Benedict College, a small private HBCU in Columbia, South Carolina, is among those schools that has invited students back. “I don’t criticize anyone for being closed,” says Roslyn Artis, the school’s president. “These are decisions unique to campuses and the demographics they serve.” 

Collapse

3. ‘A shelter in the time of storm’: When on campus is safer than online

When the coronavirus pandemic shut down colleges nationwide in the spring, Fabeina Riggins returned home to her three younger siblings, three dogs and a cat – and lots of distractions. The walls of her California home were thin, and the house would echo with the sound of multiple Zoom calls.

So when her institution, Benedict College, offered students the option of returning to campus this fall, Ms. Riggins jumped at it.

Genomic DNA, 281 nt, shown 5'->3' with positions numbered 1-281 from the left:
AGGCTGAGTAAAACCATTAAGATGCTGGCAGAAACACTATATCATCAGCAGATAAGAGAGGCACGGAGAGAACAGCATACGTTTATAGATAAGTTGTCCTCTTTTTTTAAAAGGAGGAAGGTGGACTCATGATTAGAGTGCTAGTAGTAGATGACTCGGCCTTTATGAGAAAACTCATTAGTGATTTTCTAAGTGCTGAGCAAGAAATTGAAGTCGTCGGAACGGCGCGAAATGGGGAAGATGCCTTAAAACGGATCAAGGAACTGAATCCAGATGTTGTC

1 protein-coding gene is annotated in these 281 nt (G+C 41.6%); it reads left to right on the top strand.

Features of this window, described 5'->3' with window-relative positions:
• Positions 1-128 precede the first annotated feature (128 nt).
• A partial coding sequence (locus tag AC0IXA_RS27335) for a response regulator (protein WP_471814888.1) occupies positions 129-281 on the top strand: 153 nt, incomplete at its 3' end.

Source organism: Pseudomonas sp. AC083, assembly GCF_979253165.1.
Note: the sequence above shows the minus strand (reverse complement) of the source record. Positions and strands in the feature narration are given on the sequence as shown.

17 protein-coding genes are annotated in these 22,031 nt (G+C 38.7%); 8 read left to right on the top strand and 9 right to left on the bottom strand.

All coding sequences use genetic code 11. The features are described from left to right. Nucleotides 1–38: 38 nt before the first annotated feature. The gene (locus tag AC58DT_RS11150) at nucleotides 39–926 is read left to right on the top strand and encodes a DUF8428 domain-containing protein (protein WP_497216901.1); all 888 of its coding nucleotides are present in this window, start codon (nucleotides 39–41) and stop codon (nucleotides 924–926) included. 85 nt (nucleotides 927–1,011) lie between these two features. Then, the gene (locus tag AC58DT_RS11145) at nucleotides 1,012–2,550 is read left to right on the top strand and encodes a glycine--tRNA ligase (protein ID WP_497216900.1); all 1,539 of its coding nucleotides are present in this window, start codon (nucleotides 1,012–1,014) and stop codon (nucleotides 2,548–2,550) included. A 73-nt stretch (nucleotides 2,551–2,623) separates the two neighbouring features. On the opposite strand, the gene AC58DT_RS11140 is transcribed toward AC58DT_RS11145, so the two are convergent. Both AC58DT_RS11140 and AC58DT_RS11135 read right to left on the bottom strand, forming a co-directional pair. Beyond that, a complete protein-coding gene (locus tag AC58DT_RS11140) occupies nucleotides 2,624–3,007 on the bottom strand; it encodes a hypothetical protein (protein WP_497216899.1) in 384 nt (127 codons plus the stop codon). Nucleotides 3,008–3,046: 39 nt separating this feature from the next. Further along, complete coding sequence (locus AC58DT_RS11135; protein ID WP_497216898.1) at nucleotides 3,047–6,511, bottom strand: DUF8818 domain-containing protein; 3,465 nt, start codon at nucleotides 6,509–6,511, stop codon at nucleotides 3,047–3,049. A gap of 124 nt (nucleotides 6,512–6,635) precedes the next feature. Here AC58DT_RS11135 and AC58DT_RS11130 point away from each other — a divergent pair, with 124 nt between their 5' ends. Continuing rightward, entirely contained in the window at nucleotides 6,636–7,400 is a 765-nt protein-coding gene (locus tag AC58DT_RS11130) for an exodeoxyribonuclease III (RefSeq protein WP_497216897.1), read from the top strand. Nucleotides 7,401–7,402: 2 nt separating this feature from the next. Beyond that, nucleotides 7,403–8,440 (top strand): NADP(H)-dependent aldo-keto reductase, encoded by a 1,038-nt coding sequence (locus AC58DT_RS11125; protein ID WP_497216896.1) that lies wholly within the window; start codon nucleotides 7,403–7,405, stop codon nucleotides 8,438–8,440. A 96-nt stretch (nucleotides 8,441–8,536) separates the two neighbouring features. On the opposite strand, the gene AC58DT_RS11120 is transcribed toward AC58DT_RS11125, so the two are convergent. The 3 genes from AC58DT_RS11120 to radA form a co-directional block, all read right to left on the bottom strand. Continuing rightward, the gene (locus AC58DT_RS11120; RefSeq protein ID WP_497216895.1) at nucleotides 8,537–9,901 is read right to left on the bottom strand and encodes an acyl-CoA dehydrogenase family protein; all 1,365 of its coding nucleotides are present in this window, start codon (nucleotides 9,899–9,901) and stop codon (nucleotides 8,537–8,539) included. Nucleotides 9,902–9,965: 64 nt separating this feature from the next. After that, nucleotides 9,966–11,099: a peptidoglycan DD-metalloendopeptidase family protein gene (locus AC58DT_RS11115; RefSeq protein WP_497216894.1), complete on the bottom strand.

“I knew I needed to come to campus,” she says. “I just needed to separate myself.”

Ms. Riggins, a sophomore, is one 678 students now living on the Columbia, South Carolina, campus – a third of the usual number.

Roslyn Artis, president of Benedict, a historically Black college, is acutely aware of the health challenges of reopening during a pandemic. She has implemented precautions to protect staff and students in recent weeks, spending tens of thousands of dollars to do so.

But as Dr. Artis sees it, there would be risks in remaining fully remote, too. Many of her students come from multi-generational homes, where they have to compete for access to computers and broadband. Twelve percent live in rural areas with no internet at all.

Home isn’t always the safest place, either. Some students come from dangerous neighborhoods; others live in cramped apartments with family members who work in high-risk jobs.

As college leaders continue to debate whether it’s safe to reopen campuses, the presidents of many of the nation’s minority-serving institutions are arguing that it would be dangerous not to. Two-thirds of the private historically Black colleges and universities, or HBCUs, that are members of the United Negro College Fund – including Benedict – have settled on a hybrid approach for the fall, offering both in-person and remote options.